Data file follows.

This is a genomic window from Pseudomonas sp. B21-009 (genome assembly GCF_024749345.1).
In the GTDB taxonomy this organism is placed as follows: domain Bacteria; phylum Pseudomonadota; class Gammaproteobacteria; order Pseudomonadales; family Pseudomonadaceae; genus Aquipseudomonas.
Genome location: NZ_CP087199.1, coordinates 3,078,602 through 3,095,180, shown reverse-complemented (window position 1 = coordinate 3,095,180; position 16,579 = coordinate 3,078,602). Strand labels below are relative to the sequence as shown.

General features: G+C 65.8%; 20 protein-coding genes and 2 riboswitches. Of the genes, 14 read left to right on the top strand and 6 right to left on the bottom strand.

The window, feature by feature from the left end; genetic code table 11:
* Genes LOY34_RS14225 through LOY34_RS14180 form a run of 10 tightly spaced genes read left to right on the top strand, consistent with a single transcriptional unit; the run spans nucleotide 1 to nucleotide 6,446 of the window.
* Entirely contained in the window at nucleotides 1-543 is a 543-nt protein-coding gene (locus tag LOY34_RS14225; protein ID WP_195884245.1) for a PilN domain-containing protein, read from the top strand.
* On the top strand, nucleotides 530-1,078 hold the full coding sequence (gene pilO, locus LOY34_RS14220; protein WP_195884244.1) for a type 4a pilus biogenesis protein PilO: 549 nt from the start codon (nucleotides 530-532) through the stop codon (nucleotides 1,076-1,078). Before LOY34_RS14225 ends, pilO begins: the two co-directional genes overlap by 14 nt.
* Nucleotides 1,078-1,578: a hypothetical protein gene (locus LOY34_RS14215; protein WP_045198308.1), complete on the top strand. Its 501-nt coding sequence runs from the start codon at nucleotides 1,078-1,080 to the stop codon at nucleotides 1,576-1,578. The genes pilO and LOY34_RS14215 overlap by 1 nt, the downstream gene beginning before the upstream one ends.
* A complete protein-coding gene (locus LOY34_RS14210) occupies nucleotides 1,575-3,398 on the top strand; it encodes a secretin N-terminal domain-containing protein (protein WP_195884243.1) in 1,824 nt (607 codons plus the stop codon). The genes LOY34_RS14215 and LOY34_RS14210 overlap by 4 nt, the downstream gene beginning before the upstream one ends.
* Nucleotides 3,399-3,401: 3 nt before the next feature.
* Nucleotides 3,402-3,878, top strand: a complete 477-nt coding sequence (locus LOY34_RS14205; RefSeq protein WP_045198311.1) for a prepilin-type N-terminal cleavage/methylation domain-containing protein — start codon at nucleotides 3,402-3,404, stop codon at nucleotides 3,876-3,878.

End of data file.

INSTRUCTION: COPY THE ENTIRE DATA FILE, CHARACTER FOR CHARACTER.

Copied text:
This is a genomic window from Pseudomonas sp. B21-009 (genome assembly GCF_024749345.1).
In the GTDB taxonomy this organism is placed as follows: domain Bacteria; phylum Pseudomonadota; class Gammaproteobacteria; order Pseudomonadales; family Pseudomonadaceae; genus Aquipseudomonas.
Genome location: NZ_CP087199.1, coordinates 3,078,602 through 3,095,180, shown reverse-complemented (window position 1 = coordinate 3,095,180; position 16,579 = coordinate 3,078,602). Strand labels below are relative to the sequence as shown.

General features: G+C 65.8%; 20 protein-coding genes and 2 riboswitches. Of the genes, 14 read left to right on the top strand and 6 right to left on the bottom strand.

The window, feature by feature from the left end; genetic code table 11:
* Genes LOY34_RS14225 through LOY34_RS14180 form a run of 10 tightly spaced genes read left to right on the top strand, consistent with a single transcriptional unit; the run spans nucleotide 1 to nucleotide 6,446 of the window.
* Entirely contained in the window at nucleotides 1-543 is a 543-nt protein-coding gene (locus tag LOY34_RS14225; protein ID WP_195884245.1) for a PilN domain-containing protein, read from the top strand.
* On the top strand, nucleotides 530-1,078 hold the full coding sequence (gene pilO, locus LOY34_RS14220; protein WP_195884244.1) for a type 4a pilus biogenesis protein PilO: 549 nt from the start codon (nucleotides 530-532) through the stop codon (nucleotides 1,076-1,078). Before LOY34_RS14225 ends, pilO begins: the two co-directional genes overlap by 14 nt.
* Nucleotides 1,078-1,578: a hypothetical protein gene (locus LOY34_RS14215; protein WP_045198308.1), complete on the top strand. Its 501-nt coding sequence runs from the start codon at nucleotides 1,078-1,080 to the stop codon at nucleotides 1,576-1,578. The genes pilO and LOY34_RS14215 overlap by 1 nt, the downstream gene beginning before the upstream one ends.
* A complete protein-coding gene (locus LOY34_RS14210) occupies nucleotides 1,575-3,398 on the top strand; it encodes a secretin N-terminal domain-containing protein (protein WP_195884243.1) in 1,824 nt (607 codons plus the stop codon). The genes LOY34_RS14215 and LOY34_RS14210 overlap by 4 nt, the downstream gene beginning before the upstream one ends.
* Nucleotides 3,399-3,401: 3 nt before the next feature.
* Nucleotides 3,402-3,878, top strand: a complete 477-nt coding sequence (locus LOY34_RS14205; RefSeq protein WP_045198311.1) for a prepilin-type N-terminal cleavage/methylation domain-containing protein — start codon at nucleotides 3,402-3,404, stop codon at nucleotides 3,876-3,878.